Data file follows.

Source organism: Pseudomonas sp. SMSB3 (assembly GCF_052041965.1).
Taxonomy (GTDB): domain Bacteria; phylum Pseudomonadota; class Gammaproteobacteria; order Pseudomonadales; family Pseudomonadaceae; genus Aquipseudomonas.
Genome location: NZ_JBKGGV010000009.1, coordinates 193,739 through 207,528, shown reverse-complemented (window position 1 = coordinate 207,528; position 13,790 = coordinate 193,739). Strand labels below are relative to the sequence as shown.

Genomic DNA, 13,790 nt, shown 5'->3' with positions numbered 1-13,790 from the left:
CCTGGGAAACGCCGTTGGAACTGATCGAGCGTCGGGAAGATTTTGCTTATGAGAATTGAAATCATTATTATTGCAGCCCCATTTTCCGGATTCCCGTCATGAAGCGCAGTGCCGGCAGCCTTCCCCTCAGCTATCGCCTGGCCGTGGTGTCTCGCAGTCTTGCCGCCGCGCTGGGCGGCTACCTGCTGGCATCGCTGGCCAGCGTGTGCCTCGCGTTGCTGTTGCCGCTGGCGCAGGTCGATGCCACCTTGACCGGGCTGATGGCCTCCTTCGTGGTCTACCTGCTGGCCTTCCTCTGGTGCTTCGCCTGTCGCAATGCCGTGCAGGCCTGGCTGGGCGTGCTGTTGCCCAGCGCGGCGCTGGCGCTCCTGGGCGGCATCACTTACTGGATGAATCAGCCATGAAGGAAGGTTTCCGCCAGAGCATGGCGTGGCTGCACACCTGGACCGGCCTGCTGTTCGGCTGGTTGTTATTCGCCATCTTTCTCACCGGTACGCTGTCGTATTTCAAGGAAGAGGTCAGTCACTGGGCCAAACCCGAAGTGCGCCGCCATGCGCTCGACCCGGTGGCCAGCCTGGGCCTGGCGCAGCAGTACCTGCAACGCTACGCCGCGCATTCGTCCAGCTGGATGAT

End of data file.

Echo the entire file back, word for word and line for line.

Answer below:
Source organism: Pseudomonas sp. SMSB3 (assembly GCF_052041965.1).
Taxonomy (GTDB): domain Bacteria; phylum Pseudomonadota; class Gammaproteobacteria; order Pseudomonadales; family Pseudomonadaceae; genus Aquipseudomonas.
Genome location: NZ_JBKGGV010000009.1, coordinates 193,739 through 207,528, shown reverse-complemented (window position 1 = coordinate 207,528; position 13,790 = coordinate 193,739). Strand labels below are relative to the sequence as shown.

Genomic DNA, 13,790 nt, shown 5'->3' with positions numbered 1-13,790 from the left:
CCTGGGAAACGCCGTTGGAACTGATCGAGCGTCGGGAAGATTTTGCTTATGAGAATTGAAATCATTATTATTGCAGCCCCATTTTCCGGATTCCCGTCATGAAGCGCAGTGCCGGCAGCCTTCCCCTCAGCTATCGCCTGGCCGTGGTGTCTCGCAGTCTTGCCGCCGCGCTGGGCGGCTACCTGCTGGCATCGCTGGCCAGCGTGTGCCTCGCGTTGCTGTTGCCGCTGGCGCAGGTCGATGCCACCTTGACCGGGCTGATGGCCTCCTTCGTGGTCTACCTGCTGGCCTTCCTCTGGTGCTTCGCCTGTCGCAATGCCGTGCAGGCCTGGCTGGGCGTGCTGTTGCCCAGCGCGGCGCTGGCGCTCCTGGGCGGCATCACTTACTGGATGAATCAGCCATGAAGGAAGGTTTCCGCCAGAGCATGGCGTGGCTGCACACCTGGACCGGCCTGCTGTTCGGCTGGTTGTTATTCGCCATCTTTCTCACCGGTACGCTGTCGTATTTCAAGGAAGAGGTCAGTCACTGGGCCAAACCCGAAGTGCGCCGCCATGCGCTCGACCCGGTGGCCAGCCTGGGCCTGGCGCAGCAGTACCTGCAACGCTACGCCGCGCATTCGTCCAGCTGGATGAT